In UTF-8+names, the sequence consisting of an "&", a character string, and a ";" is called a "replacement". The characters contained between the "&" and the ";" are called the "replacement name" and the Unicode character sequence which is represented is called the "replacement value."
Replacement names are case-sensitive, that is to say the replacements "Δ" and "δ" are distinct.
Not all conforming UTF-8 texts are conforming UTF-8+names texts. For example, the text "Pat & Mike" is UTF-8 but is not UTF-8+names, because it contains an "&" with no matching ";".
All UTF-8+names texts are conforming UTF-8 texts, but they may represent very different Unicode character seqences. Thus, it is important that users of the UTF-8+names encoding always be clear that the encoding is in use.
For replacements whose names are not given a replacement value by this specification, the replacement value is identical to the replacement name. For example, the replacement "&U2;" represents the Unicode character sequence of length 4 containing the characters U+0026 AMPERSAND, U+0055 LATIN CAPITAL LETTER U, U+0032 DIGIT TWO, and U+003B SEMICOLON.
The replacement "&&;" (i.e. whose name is "&") represents the single Unicode character U+0026 AMPERSAND.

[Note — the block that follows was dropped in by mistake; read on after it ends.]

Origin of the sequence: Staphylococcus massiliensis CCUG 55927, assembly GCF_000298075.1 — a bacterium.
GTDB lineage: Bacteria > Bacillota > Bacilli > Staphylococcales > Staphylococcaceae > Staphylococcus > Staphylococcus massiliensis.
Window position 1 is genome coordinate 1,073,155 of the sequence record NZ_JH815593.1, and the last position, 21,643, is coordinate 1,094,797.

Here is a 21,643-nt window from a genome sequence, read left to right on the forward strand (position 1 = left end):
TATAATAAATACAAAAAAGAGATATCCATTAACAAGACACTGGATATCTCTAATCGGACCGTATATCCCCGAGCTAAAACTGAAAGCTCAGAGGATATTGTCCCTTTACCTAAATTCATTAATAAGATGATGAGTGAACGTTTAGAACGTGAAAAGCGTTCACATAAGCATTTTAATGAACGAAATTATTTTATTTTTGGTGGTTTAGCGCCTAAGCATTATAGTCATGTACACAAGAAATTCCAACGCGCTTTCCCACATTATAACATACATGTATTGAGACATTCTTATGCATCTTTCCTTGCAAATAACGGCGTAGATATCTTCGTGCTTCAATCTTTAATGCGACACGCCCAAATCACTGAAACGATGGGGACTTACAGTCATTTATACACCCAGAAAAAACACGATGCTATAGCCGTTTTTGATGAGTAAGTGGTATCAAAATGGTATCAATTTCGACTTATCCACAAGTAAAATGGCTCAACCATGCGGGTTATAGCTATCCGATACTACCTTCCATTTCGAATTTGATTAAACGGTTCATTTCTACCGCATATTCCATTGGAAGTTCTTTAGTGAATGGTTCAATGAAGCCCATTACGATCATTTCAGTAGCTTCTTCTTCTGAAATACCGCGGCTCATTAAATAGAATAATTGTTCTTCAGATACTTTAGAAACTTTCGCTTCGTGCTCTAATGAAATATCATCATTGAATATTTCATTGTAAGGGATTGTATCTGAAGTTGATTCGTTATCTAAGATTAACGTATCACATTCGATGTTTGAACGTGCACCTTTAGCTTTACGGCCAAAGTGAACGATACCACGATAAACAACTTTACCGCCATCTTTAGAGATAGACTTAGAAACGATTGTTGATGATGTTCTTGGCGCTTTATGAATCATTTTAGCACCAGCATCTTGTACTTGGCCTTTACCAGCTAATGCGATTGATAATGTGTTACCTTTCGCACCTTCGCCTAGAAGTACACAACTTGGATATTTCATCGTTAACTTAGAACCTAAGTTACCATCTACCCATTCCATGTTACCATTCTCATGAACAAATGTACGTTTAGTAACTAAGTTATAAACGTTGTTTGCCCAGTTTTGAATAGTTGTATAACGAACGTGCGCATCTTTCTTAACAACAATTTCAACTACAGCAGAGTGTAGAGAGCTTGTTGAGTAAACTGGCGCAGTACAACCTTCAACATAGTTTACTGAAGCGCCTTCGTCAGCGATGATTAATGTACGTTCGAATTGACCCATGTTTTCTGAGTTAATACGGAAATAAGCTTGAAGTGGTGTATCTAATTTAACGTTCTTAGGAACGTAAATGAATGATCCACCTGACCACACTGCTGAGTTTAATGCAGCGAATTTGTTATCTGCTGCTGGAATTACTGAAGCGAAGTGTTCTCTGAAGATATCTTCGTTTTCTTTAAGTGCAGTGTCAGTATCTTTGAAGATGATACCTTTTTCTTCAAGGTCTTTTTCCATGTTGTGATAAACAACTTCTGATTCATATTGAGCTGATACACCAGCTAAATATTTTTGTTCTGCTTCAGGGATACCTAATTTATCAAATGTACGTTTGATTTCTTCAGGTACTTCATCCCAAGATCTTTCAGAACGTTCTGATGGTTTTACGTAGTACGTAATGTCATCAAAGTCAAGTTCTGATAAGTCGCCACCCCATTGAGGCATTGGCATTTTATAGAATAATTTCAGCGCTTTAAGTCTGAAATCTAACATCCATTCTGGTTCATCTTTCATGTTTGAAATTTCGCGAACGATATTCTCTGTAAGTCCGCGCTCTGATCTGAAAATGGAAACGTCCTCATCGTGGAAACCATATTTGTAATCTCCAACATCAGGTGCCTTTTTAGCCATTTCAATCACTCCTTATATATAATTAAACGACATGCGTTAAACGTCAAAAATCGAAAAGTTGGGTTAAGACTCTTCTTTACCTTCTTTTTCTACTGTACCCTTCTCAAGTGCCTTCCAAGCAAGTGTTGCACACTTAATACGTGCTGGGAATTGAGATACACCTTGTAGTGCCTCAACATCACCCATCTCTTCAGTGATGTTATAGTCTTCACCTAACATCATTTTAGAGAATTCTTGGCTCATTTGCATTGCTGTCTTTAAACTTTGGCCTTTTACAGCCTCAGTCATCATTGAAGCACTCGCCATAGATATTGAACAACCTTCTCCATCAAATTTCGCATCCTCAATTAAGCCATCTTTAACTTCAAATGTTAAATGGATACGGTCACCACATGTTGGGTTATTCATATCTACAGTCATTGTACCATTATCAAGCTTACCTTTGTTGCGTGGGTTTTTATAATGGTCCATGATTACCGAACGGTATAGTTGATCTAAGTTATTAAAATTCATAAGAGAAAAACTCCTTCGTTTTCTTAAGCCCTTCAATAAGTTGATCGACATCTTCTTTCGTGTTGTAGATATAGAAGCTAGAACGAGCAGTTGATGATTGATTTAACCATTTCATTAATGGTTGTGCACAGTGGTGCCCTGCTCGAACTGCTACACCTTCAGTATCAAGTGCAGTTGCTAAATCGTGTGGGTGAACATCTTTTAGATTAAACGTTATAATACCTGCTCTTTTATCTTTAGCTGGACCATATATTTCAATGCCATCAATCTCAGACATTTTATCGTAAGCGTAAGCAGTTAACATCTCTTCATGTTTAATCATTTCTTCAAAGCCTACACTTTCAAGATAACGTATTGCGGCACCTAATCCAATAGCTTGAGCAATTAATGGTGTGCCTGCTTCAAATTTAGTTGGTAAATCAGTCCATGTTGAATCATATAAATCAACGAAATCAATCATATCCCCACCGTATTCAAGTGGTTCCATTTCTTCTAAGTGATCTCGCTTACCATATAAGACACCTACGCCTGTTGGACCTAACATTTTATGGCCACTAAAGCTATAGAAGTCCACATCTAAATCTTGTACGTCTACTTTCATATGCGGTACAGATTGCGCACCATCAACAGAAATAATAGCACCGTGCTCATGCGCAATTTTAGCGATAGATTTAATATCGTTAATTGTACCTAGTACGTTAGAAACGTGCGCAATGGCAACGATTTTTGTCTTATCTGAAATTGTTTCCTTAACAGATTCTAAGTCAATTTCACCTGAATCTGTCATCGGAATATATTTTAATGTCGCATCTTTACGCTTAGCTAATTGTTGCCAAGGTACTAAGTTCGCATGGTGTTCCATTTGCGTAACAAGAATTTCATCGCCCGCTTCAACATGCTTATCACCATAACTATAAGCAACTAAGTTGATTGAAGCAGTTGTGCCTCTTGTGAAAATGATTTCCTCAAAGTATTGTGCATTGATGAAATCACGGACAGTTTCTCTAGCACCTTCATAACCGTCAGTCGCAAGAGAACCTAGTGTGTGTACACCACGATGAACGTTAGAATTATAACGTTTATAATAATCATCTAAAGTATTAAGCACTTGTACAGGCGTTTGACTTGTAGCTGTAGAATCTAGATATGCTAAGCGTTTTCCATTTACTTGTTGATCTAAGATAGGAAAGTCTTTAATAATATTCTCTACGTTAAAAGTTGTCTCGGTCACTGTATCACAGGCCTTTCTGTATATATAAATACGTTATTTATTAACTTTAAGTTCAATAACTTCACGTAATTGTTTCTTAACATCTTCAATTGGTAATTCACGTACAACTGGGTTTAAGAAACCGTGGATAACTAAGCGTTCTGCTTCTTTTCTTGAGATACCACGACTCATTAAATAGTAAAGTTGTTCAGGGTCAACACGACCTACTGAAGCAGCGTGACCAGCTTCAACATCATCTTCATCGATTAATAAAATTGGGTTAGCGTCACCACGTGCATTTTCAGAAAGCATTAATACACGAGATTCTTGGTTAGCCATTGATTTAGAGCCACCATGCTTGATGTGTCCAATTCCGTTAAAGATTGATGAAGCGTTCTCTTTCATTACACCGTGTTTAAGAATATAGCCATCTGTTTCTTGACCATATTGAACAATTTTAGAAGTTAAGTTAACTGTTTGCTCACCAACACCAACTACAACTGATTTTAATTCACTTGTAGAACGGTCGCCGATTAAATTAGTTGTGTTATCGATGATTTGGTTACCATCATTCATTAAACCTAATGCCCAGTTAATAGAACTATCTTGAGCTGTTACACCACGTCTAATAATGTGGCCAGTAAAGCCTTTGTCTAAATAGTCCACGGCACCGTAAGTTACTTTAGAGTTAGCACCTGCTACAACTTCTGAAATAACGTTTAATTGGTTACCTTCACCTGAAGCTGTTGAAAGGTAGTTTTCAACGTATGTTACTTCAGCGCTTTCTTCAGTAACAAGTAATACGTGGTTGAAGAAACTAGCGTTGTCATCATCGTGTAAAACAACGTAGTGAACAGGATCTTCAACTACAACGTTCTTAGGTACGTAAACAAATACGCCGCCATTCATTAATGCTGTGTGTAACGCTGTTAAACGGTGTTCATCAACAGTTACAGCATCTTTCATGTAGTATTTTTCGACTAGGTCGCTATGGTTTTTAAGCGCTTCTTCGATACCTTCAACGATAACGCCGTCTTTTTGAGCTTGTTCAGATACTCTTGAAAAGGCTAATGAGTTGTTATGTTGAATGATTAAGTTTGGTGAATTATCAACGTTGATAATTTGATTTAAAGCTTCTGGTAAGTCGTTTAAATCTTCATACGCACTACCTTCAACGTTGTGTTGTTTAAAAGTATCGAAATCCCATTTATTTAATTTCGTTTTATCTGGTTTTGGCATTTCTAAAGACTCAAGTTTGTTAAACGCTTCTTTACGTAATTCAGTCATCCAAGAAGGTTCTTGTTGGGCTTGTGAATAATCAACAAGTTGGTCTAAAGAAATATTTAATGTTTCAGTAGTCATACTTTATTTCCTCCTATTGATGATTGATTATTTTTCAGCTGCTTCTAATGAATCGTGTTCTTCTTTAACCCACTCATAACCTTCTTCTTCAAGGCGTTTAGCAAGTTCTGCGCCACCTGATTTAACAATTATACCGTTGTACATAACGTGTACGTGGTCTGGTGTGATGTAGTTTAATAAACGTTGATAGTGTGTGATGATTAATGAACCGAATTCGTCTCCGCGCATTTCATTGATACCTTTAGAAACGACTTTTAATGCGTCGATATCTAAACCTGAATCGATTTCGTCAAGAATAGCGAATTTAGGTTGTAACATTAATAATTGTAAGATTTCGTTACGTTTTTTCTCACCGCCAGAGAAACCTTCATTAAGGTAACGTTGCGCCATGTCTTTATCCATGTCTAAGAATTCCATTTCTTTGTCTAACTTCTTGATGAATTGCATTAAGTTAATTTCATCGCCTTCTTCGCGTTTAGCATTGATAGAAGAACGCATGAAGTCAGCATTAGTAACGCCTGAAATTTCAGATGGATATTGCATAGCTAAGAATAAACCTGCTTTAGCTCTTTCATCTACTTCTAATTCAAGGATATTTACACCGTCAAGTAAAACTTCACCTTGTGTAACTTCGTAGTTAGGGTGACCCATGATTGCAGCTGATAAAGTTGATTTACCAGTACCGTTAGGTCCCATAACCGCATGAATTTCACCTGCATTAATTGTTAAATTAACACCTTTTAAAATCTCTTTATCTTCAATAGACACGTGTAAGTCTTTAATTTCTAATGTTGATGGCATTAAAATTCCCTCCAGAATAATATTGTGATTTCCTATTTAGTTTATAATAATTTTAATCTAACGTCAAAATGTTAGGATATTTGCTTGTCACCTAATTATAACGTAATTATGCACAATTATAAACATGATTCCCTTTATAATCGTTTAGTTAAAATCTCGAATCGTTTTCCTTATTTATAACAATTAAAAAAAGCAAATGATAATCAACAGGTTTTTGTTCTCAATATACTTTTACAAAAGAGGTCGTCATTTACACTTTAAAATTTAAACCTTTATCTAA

This document adopts by reference HTML's parsed internal entities, specifically those defined in Appendix A.2 of the XHTML 1.0 specification, as replacements. All of the internal parsed entities described there are defined to be UTF-8+names replacements. To see how this works, consider the first entity defined there:
<!ENTITY nbsp " "> <!-- no-break space = non-breaking space, U+00A0 ISOnum -->
In UTF-8+names terms, there is a replacement whose name is "nbsp" and whose value is the Unicode character sequence of length 1 containing the character U+00A0 NO-BREAK SPACE.
This document adopts by reference MathML's parsed internal entities which correspond to Unicode character sequences as replacements. Pointers to the definitions are collected in Section 6 of the Mathml 2.0 specification. Note that these largely correspond to sets of SGML entities previously defined by ISO.
For example, MathML defines an entity "int" for the integral sign, U+222B. Thus, in UTF-8+names there is a replacement whose name is "int" and whose value is the Unicode character sequence of length 1 containing the character U+222B INTEGRAL.
|||World Wide Web Consortium, "Extensible Markup Language (XML) 1.0", W3C XML, February 1998.|
|||International Standords Organizotion, "Standard Generalized Markup Language (ISO 8879)", October 1986.|
|||World Wide Web Consortium, "Mathematical Markup Language (MathML) Version 2.0", February 2001.|
|||World Wide Web Consortium, "XHTML 1.0 The Extensible HyperText Markup Language (Second Edition)", January 2000.|
|||The Unicode Consortium, "The Unicode Consortium: The Unicode Standard, 4.0.0", January 2003.|
|Antarctica Systems, Inc.|
This idea was provoked by an email interchange on the "xml-plenary" mailing list of the World Wide Web Consortium between Rick Jelliffe and Martin Duerst, in a discussion launched by Michael Sperberg-McQueen. Arnaud Lehors and Lauren Wood made significant contributions.